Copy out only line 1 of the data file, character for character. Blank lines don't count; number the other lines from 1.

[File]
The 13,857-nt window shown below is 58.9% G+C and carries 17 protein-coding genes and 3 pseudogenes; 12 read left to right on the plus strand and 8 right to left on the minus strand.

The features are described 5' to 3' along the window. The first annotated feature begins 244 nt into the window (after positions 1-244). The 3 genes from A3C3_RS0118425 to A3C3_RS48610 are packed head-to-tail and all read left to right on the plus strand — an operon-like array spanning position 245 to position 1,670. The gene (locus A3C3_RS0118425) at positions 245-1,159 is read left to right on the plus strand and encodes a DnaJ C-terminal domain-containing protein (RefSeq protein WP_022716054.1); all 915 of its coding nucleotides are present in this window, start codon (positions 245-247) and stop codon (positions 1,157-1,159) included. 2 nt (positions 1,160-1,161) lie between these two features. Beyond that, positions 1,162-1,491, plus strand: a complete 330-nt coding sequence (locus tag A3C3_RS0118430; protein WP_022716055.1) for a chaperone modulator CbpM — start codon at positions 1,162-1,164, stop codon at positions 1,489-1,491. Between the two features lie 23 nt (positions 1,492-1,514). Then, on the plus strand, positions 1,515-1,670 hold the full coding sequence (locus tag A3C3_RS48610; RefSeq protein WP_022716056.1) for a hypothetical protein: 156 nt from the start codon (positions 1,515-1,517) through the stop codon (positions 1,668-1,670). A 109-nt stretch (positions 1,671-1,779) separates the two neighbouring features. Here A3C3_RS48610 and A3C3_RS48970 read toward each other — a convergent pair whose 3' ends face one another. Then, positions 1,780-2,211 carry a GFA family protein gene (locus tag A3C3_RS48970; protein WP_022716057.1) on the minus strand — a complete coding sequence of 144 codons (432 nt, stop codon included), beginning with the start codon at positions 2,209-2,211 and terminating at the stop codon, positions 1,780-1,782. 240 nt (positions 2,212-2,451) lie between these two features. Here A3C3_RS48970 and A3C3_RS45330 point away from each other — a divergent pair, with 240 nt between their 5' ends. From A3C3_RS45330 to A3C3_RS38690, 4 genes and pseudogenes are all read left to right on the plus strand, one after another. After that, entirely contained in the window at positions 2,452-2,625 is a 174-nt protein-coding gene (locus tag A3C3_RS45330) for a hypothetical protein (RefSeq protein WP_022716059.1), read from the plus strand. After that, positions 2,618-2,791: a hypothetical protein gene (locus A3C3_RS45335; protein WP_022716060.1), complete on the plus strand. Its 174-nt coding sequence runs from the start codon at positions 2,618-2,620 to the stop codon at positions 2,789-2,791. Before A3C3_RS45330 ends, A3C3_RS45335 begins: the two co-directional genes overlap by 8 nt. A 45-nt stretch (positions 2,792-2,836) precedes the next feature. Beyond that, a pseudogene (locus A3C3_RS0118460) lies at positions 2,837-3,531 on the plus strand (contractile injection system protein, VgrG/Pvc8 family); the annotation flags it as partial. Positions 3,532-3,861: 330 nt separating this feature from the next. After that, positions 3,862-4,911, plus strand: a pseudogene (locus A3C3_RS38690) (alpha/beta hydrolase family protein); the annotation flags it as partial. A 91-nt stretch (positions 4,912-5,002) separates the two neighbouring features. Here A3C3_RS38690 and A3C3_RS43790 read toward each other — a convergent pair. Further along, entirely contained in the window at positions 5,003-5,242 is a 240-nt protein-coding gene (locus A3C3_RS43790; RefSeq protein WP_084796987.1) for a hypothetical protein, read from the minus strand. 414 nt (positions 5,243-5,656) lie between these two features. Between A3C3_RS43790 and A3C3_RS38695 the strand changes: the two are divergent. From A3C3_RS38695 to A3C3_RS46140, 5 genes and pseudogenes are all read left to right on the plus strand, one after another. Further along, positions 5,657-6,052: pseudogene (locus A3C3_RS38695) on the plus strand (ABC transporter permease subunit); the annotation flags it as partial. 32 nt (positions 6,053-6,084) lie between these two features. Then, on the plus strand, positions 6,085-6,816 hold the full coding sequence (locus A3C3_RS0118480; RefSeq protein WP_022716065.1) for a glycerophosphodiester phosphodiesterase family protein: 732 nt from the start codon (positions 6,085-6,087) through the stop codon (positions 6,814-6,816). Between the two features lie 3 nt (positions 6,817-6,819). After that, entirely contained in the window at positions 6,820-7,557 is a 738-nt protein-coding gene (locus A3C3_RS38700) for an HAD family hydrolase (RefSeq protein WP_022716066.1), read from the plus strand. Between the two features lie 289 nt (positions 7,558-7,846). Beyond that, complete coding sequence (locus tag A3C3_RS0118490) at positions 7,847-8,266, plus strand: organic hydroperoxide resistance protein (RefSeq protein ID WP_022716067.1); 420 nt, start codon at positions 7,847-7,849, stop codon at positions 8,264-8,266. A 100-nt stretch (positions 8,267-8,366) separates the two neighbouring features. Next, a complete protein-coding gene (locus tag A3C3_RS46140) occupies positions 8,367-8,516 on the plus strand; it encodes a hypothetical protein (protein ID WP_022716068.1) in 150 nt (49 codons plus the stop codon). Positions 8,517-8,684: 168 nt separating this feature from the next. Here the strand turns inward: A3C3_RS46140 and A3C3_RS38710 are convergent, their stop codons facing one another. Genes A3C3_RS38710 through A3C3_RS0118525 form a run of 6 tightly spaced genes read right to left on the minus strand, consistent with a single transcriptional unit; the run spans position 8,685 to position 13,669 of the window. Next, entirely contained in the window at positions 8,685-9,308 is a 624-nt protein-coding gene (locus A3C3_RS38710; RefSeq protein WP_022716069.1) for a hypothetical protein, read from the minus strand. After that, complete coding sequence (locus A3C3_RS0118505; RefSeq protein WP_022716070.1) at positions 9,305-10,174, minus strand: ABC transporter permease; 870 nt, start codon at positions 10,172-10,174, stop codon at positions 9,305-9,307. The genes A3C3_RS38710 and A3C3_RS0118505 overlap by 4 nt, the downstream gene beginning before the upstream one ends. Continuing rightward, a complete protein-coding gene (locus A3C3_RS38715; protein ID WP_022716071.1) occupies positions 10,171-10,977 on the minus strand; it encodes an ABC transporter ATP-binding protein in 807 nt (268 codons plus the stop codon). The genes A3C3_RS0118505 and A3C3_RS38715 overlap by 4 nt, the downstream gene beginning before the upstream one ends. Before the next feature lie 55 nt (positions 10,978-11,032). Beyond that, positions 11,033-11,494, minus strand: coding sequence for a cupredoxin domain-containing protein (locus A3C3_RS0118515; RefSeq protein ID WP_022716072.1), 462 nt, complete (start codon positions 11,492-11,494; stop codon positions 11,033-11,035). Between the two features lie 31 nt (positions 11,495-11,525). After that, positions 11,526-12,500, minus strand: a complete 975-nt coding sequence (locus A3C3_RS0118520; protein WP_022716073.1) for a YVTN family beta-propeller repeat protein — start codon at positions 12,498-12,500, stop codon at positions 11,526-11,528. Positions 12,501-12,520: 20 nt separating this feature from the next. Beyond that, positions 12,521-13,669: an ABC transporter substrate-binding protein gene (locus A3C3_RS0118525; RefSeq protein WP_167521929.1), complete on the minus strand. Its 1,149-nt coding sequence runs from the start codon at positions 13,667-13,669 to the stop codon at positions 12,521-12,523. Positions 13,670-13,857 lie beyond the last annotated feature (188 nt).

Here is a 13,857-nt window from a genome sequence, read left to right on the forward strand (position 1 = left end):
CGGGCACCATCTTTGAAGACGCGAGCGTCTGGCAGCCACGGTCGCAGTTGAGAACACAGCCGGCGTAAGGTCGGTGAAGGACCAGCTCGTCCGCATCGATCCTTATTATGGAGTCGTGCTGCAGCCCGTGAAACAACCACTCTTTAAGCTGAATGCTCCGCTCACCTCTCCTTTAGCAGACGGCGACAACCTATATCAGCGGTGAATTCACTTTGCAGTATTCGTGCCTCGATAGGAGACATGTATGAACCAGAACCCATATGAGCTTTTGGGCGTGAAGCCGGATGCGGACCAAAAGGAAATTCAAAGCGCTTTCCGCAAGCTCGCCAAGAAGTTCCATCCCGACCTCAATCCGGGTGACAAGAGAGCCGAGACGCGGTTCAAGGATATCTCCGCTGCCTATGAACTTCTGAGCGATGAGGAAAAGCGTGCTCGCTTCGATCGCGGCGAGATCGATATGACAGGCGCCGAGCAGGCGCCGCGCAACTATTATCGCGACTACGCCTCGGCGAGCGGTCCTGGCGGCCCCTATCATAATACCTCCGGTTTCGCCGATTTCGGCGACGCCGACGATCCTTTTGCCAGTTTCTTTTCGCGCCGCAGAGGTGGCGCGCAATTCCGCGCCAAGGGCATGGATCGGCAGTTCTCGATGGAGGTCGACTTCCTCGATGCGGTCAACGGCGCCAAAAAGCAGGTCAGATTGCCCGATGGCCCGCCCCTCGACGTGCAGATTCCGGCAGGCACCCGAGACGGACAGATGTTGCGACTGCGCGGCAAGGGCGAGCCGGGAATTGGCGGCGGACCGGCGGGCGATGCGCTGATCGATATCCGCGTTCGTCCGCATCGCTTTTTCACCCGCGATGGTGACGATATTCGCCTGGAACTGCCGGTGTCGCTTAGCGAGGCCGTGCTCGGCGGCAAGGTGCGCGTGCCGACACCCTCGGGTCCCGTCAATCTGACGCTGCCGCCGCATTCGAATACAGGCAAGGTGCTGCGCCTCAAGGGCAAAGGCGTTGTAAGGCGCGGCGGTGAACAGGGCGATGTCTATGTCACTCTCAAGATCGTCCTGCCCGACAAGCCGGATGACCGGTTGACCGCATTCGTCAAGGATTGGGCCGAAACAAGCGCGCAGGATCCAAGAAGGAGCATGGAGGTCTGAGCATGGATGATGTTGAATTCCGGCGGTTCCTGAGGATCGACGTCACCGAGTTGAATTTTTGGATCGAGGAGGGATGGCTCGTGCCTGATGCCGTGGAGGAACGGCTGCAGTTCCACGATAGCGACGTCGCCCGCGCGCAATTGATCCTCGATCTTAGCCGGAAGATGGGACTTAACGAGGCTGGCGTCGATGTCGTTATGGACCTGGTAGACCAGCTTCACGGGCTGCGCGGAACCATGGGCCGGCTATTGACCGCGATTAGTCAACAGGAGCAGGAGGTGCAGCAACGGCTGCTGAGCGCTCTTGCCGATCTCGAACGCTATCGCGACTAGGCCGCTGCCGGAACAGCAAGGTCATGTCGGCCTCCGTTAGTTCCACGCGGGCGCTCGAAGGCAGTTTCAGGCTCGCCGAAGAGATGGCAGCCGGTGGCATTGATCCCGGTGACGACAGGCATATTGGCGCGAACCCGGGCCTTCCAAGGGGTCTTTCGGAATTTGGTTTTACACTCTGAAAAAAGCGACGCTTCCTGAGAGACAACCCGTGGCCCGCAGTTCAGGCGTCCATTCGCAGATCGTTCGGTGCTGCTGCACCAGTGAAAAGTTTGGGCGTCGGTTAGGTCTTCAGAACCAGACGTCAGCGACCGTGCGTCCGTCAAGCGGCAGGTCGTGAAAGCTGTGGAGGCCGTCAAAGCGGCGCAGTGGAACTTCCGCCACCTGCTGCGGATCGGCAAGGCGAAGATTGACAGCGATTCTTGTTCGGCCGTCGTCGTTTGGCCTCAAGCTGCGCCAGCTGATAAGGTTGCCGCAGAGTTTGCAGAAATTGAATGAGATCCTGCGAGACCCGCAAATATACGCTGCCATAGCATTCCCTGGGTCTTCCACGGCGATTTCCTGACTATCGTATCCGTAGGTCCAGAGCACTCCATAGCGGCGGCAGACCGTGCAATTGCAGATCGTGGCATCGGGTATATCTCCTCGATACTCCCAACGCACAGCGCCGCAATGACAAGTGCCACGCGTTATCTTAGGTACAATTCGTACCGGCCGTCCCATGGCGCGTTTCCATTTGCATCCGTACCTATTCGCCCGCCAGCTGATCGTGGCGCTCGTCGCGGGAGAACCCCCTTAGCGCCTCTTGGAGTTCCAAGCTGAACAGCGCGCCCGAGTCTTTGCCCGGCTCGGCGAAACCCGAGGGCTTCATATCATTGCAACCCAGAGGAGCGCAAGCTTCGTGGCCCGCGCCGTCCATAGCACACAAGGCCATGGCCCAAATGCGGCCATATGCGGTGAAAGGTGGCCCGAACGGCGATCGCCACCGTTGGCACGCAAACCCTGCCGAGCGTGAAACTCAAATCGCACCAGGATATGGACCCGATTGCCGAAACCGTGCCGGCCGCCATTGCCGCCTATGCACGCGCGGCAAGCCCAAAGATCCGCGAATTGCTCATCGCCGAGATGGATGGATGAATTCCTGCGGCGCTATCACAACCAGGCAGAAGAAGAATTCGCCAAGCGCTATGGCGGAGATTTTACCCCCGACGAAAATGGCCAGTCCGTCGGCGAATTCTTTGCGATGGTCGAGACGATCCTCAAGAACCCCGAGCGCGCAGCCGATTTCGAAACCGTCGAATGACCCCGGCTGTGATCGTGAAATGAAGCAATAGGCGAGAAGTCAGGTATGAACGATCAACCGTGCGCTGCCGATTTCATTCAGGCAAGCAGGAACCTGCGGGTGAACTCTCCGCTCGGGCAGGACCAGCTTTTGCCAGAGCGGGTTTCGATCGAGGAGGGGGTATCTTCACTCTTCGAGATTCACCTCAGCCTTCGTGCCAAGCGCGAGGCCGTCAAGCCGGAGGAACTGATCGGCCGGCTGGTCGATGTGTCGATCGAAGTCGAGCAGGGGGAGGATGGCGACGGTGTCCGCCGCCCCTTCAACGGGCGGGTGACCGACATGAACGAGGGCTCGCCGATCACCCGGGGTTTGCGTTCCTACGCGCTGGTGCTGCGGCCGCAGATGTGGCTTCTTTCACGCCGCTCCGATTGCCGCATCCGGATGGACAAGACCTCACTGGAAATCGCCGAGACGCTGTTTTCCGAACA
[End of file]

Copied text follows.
The 13,857-nt window shown below is 58.9% G+C and carries 17 protein-coding genes and 3 pseudogenes; 12 read left to right on the plus strand and 8 right to left on the minus strand.